New Hydrogen-Making Method Could Give a Boost to Fuel-Cell Vehicles
The chemical company BASF has found a greener way to make hydrogen, reviving hopes for fuel-cell vehicles.
The carbon emissions involved in making hydrogen make fuel-cell vehicles worse for climate change than hybrids.
Hydrogen-powered vehicles have been pitched as a greener alternative to gas-powered vehicles, but one problem with this is that the hydrogen is typically produced from a fossil fuel—natural gas—in a process that releases a lot of carbon dioxide.
BASF, the world’s largest chemical company, may have a solution. It’s developing a process that could cut those emissions in half, making hydrogen fuel-cell vehicles significantly cleaner than electric vehicles in most locations (the environmental benefits of electric cars vary depending on how the electricity is generated). Beyond providing a cleaner source of hydrogen for fuel-cell vehicles, the process could also help clean up industrial processes, like oil refining, that use large amounts of hydrogen.
BASF is working on a pilot plant to demonstrate the technology as part of a $30 million project partially financed by the German government. A second part of the project will demonstrate a new way to use carbon dioxide emissions as a raw material for chemicals and fuels, by combining them with the hydrogen produced in BASF’s low-carbon emissions process.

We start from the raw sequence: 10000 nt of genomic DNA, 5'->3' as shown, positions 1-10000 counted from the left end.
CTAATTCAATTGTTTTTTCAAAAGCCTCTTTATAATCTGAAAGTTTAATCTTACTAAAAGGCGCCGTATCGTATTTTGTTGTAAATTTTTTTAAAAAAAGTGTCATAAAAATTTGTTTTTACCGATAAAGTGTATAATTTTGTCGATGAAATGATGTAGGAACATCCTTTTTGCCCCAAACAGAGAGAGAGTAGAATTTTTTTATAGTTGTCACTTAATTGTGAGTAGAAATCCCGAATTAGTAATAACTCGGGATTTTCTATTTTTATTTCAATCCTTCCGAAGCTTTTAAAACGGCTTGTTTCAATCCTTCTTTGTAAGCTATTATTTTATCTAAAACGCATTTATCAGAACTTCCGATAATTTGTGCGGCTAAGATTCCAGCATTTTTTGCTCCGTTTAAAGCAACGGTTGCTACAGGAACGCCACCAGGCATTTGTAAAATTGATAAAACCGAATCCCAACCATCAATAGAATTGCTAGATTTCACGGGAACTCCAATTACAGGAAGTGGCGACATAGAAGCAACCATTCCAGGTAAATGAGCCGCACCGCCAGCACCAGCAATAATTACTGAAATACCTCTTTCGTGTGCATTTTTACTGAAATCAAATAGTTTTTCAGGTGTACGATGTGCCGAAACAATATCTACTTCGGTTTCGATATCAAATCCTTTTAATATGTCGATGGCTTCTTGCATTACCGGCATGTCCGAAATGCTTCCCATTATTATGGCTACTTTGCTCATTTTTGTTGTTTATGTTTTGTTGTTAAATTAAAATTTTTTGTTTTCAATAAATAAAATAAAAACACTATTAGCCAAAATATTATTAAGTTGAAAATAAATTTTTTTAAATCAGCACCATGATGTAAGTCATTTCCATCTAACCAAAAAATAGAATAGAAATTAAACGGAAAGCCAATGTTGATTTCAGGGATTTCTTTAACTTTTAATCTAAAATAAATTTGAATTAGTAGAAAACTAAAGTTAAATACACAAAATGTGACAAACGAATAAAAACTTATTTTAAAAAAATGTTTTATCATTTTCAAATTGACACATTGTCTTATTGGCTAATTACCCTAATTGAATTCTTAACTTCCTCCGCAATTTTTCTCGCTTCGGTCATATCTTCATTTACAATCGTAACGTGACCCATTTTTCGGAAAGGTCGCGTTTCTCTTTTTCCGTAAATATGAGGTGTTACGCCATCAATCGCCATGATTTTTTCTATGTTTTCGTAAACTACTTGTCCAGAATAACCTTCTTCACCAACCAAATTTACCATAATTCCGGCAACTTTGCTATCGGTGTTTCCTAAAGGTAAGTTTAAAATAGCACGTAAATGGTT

Taken together, the systems could create new markets for natural gas, especially in the United States, where fracking has led to a boom in production. A cleaner form of hydrogen could also revive stronger interest in fuel-cell vehicles. A handful of automakers have plans to start selling fuel-cell vehicles as early as 2015 (see “Why Toyota and GM Are Pushing Fuel-Cell Cars to Market”). Conventional hydrogen production involves reacting methane—the main ingredient of natural gas—with oxygen or water. This reaction produces hydrogen gas and, as the carbon reacts with oxygen, carbon dioxide.
Researchers have known for a long time that it’s possible to form hydrogen without introducing oxygen, avoiding carbon dioxide production. At high-enough temperatures, methane forms hydrogen and solid carbon. (The carbon can be used in industrial processes, such as making steel.) But this approach hasn’t proved economical.
That’s partly because generating high temperatures requires a lot of energy, and producing that energy usually involves carbon dioxide emissions, which would offset much of the potential environmental benefit. BASF has found better ways to recycle heat within its system, greatly decreasing the amount of energy needed. “The hydrogen production will be cost-competitive, while at the same time having the added advantage of having a reduced carbon footprint,” says Andreas Bode, the BASF project coordinator.
BASF is working with ThyssenKrupp Steel to use the carbon produced in the process in steel manufacturing.
The second part of the project is using the hydrogen to make useful products from carbon dioxide. In the presence of novel catalysts developed by BASF, hydrogen and carbon dioxide form syngas, a mixture of mostly carbon monoxide and hydrogen. Syngas is used to make methanol and other chemicals and fuels. Using hydrogen produced in a way that produces relatively little carbon dioxide helps keep overall emissions low. The basic reaction has been known for some time, but BASF thinks its new catalysts—the details of which it is keeping to itself—can make it economical. “It’s really a breakthrough,” Bode says.
Though finding such uses for carbon dioxide will do little to dent overall greenhouse gas emissions, the process could be important because it could allow chemical producers to use alternatives to petroleum.
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